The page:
The dissents advance, as bases for en banc review, legal positions that Teva has not asserted or developed. Teva never objected to the admission of the partial label as evidence, and in this court, it never challenged the jury’s finding on the separately instructed requirement that it knew that the uses it was encouraging would infringe. Besides challenging causation (not raised by the dissents), Teva challenged, as to the partial label period, the jury’s verdict that Teva actively encouraged certain patent-covered uses, including one (for post-MI LVD) it retained as an indication on its partial label. But Teva did not argue to the panel, and has not argued on rehearing, that GSK’s representations to the FDA constituted a bar to admission of the partial label or to satisfaction of the inducement liability standard during the partial label period. But that is the legal position advanced in the dissents, whether under a theory that those communications preclude meeting the encouragement element or under a preemption theory. Prost Dis. 2–4; accord Dyk Dis. 2–3; Reyna Dis. 2.
* * *
We should not grant Teva’s en banc petition to consider altering our settled inducement law standards based on fairness concerns that are central to the equitable estoppel defense not yet addressed. Let us allow the district court to address these fairness concerns by adjudicating that defense on remand. If the result is unsatisfying, we will surely have a chance to review it. I concur in the denial of rehearing en banc.
PROST, Circuit Judge, with whom DYK and REYNA, Circuit Judges, join, dissenting from the denial of the petition for rehearing en banc.
The court’s decision not to rehear this case en banc is disappointing. The issues in this case, at the intersection of patent law and pharmaceutical regulation, are unquestionably important—affecting millions of Americans. The panel majority’s treatment of these issues has raised enough alarm to warrant the full court’s attention. As the circuit court vested with exclusive jurisdiction to review such issues, it was our responsibility to do so here. I respectfully dissent from what I view as the court’s abdication of that responsibility.
In re B.E. Technology, L.L.C. (Nonprecedential Order)
B.E. Technology, L.L.C. (“B.E.”) petitions this court for a writ of mandamus challenging decisions of the Patent Trial and Appeal Board instituting inter partes review proceedings. Twitter, Inc. and Google LLC oppose.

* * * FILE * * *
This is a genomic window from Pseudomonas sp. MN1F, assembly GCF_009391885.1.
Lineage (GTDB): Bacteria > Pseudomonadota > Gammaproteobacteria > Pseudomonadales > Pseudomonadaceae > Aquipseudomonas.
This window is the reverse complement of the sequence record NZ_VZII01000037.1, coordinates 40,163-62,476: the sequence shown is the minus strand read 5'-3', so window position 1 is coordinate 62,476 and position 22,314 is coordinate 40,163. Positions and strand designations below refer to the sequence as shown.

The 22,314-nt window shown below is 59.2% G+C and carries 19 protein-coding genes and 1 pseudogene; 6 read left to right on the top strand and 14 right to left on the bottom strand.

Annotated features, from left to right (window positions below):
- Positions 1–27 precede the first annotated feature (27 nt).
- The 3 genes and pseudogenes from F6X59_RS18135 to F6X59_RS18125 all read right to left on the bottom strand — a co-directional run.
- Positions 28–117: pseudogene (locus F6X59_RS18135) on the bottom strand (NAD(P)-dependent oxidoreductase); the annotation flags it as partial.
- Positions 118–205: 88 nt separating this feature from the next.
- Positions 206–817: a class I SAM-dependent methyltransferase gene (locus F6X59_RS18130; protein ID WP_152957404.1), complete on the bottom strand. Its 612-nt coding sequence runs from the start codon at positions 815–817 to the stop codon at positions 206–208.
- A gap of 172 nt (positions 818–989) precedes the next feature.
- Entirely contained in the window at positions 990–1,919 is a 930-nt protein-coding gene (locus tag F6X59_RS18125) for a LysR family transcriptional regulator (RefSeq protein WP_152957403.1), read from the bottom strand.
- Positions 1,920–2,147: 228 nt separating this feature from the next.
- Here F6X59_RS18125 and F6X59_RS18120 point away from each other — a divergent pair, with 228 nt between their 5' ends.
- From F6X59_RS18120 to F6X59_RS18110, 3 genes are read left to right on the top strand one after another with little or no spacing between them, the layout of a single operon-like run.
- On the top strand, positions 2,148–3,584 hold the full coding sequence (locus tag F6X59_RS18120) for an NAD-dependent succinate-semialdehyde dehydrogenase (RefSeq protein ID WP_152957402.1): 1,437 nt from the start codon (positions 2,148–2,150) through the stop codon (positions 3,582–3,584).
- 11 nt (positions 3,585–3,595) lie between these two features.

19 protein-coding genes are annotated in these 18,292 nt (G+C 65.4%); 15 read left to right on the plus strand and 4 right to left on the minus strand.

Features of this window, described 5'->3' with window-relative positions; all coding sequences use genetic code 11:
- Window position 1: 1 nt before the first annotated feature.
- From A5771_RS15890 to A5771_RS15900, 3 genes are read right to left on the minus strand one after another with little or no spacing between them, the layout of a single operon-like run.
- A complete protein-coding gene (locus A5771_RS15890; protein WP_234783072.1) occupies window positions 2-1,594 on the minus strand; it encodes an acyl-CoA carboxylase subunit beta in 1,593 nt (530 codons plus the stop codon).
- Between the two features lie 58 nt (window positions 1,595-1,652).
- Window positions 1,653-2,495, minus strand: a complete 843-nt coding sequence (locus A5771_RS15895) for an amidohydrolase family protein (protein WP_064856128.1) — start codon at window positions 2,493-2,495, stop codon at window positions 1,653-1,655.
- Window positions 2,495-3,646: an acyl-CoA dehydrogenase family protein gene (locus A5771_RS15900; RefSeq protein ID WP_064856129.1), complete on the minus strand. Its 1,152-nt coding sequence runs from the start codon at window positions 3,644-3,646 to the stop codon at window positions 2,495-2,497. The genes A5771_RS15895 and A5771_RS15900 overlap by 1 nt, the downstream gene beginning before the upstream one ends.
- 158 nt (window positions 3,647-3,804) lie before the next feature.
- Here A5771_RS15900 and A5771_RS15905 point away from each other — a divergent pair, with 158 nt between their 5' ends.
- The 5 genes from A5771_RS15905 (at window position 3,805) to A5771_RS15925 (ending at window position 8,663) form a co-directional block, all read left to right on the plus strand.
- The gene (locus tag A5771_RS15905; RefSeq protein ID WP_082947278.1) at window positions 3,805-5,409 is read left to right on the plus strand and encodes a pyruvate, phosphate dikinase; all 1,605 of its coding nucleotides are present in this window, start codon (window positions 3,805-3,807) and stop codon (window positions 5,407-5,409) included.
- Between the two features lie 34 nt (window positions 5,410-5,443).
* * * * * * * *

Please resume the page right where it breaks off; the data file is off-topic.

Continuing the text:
* * *
IT IS ORDERED THAT:
(1) The petition is denied.
(2) Costs to Google and Twitter.
In re Smith (Nonprecedential Order)
Franklin C. Smith petitions for a writ of mandamus to compel the Clerk of the United States District Court for the District of Columbia to docket Mr. Smith’s lawsuit against United States Attorney General Merrick Garland and judges of the District Court for the District of Columbia relating to their handling of a criminal case.
The All Writs Act provides that the federal courts “may issue all writs necessary or appropriate in aid of their respective jurisdictions and agreeable to the usages and principles of law.” 28 U.S.C. § 1651(a). As that statute makes clear, the Act is not itself a grant of jurisdiction. See Clinton v. Goldsmith, 526 U.S. 529, 534–35 (1999). Any appeal from Mr. Smith’s proposed case would fall outside this court’s appellate jurisdiction. Our review of district court decisions is limited to cases on review from the United States Patent and Trademark Office, see 28 U.S.C. § 1295(a)(4)(C); civil actions arising under the patent laws, see § 1295(a)(1); and cases where the district court’s jurisdiction was based in part or in whole on the Little Tucker Act, 28 U.S.C. § 1346(a)(2), see § 1295(a)(2). Because Mr. Smith’s case would not fall within that limited subject matter, we also do not have jurisdiction to grant his request for mandamus relief.
IT IS ORDERED THAT:
The petition is dismissed.
In re Sunstone Information Defense, Inc. (Nonprecedential Order)
The United States District Court for the Eastern District of Virginia transferred SunStone Information Defense, Inc.’s patent infringement action to the United States District Court for the Northern District of California. SunStone now petitions this court for a writ of mandamus directing the California court to return the action to Virginia and to set aside the transfer order. For the following reasons, we deny the petition.